Recipe for success

Suitland senior turns sweet tooth into successful business

Thursday, May 25, 2006


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Barbara L. Salisbury⁄The Gazette
‘‘I already knew how to bake, so all I needed was a business plan,” said Andrea Dashiell, 18, who started the business Honeecakes Bakery in November 2004 after taking an entrepreneurship class at school.





Andrea Dashiell has been featured in magazines and newspapers but she has not let it go to her head.

‘‘I think of it as a big thing, but I am a humble person,” she said.

Since being featured in Black Enterprise magazine for her business, Honeecakes Bakery, the senior at Suitland High School has been asked for her autograph and her business is more popular.

Dashiell started Honeecakes Bakery in November 2004 when she was taking an entrepreneurship class at Suitland High School. The classes were a part of the National Foundation for Teaching Entrepreneurship.

Dashiell bakes cakes, pies and cookies. In addition to sweet potatoes pies and apple pies, she makes sock-it-to-me cake, which she calls a ‘‘big hit.” She also makes creative cakes like sweet potato pound cake and pistachio cake. She said the sweet potato pound cake is her favorite cake to bake although it takes a little while to make.

‘‘It’s worth it because I like it myself, sometimes I’ll make it just for myself,” she said.

Her customers have embraced her pistachio cake and call it ‘‘the green cake” because she uses green food coloring in it. She recently baked a birthday cake for a one-year old. She said she learned how to bake by watching her mom.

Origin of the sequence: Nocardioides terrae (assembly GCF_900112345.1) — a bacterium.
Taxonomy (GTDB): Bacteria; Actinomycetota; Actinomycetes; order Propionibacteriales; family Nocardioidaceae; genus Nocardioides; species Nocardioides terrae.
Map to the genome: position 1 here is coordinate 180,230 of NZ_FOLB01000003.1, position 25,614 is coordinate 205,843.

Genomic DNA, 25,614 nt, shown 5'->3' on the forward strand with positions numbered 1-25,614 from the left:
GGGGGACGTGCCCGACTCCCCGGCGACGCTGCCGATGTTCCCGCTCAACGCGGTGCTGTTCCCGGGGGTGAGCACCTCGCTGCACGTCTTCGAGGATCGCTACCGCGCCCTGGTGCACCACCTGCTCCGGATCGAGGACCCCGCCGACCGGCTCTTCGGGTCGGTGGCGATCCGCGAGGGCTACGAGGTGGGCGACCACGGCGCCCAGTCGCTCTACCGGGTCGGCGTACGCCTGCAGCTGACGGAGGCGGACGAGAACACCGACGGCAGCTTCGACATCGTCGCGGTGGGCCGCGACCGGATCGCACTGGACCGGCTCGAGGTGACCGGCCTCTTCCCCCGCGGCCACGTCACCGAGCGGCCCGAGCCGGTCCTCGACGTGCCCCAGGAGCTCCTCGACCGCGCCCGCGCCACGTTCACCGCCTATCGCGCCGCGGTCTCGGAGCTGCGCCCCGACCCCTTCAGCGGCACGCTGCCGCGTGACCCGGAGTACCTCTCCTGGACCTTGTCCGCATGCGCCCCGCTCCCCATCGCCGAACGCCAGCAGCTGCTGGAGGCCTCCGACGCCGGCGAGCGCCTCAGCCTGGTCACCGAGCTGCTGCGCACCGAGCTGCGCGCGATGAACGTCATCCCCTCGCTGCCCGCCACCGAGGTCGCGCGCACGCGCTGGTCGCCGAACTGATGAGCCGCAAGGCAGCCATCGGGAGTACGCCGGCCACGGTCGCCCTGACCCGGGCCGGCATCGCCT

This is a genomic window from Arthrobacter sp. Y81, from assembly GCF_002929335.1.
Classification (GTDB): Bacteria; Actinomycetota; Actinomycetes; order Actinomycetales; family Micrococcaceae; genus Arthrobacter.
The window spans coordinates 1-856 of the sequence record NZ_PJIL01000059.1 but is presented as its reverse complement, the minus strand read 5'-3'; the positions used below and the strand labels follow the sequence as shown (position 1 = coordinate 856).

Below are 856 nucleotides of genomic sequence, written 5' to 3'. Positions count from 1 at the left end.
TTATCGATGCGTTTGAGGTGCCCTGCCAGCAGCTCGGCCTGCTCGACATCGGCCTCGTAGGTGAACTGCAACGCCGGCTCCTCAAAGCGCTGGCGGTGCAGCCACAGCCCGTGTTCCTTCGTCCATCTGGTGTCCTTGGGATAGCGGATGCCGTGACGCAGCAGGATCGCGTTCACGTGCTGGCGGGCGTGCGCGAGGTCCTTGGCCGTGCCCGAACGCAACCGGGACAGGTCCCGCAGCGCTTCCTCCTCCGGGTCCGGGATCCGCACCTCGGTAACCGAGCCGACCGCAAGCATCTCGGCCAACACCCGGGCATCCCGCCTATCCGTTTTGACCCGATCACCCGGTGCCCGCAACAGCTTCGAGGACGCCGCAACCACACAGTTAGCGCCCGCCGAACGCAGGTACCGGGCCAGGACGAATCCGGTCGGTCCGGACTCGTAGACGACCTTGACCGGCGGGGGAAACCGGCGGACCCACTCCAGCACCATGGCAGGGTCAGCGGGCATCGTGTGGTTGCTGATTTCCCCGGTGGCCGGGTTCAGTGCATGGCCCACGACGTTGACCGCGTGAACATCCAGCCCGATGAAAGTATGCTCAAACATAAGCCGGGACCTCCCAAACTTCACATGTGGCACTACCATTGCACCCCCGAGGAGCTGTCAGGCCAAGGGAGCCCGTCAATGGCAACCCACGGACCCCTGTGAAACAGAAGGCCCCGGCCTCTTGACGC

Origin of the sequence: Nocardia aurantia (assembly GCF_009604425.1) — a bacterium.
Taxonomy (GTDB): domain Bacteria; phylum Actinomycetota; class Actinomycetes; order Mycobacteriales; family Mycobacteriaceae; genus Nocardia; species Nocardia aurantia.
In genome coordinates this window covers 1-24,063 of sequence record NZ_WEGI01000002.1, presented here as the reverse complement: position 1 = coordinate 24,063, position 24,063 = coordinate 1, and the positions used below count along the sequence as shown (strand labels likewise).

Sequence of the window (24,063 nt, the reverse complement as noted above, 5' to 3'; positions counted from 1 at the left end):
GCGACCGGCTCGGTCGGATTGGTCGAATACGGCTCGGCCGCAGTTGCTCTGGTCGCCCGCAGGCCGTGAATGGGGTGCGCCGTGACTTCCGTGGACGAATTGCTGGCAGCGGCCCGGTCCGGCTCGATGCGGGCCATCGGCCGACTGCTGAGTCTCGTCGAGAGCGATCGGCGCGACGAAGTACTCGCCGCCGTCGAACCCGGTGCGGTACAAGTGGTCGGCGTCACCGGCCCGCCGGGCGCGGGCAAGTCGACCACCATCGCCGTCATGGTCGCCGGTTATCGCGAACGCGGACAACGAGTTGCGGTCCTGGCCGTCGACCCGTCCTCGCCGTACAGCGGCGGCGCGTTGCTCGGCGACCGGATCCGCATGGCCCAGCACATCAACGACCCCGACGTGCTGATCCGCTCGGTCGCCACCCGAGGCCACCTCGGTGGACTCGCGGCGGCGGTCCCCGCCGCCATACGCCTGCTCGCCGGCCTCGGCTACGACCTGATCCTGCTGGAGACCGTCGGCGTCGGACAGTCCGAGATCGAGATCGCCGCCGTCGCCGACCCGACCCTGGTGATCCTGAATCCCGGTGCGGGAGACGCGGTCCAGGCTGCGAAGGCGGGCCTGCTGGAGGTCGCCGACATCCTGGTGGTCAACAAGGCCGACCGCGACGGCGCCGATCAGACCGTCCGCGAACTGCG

Dashiell’s successful bakery made her a finalist in the Black Enterprise TeenPreneur of the Year award. She was one of three finalists, country wide and last week she went to Dallas for the Black Enterprise Entrepreneur Conference.

Dashiell did not win the TeenPreneur of the Year award but she cherished the experience.

‘‘I made it all the way to Dallas, and I’m in Black Enterprise,” Dashiell said.

Rick Toren was the National Foundation for Teaching Entrepreneurship instructor for her class at Suitland. Toren is the president of CodeRyte, a six-year old Bethesda-based healthcare software business. He said he put up $10,000 and got his pick of four schools. He picked Suitland. He said when he heard Andrea talk, he knew there was something there.

‘‘She’s just a terrific kid,” said Toren. ‘‘She’s got drive, creativity and execution skills.”

He said he loved the kids at Suitland because they were his first NFTE class. Toren has continued in the program but is not with the class at Suitland anymore.

For the class, Dashiell had to come up with a 27-page business plan. She said certain parts of coming up with the plan were difficult. She said the financial part was more difficult than the creative part.

‘‘You never know how far you can go if you don’t try,” she said.

Shelia Dashiell, Andrea’s mother, said she and her husband, Benjamin Dashiell, are very proud of their daughter. She said she knows that her daughter is very talented.

‘‘Once she sets her mind to something, she’s very determined,” she said. ‘‘We see her doing great things.”

In the fall, Dashiell will go to the University of Delaware. She will study communications with an emphasis in public relations. She said she would like to focus on entertainment public relations.

Her final assignment as a student of Suitland High School was to make Principal Mark Fossett a sweet potato pound cake.

E-mail Tia Carol Jones at tjones@gazette.net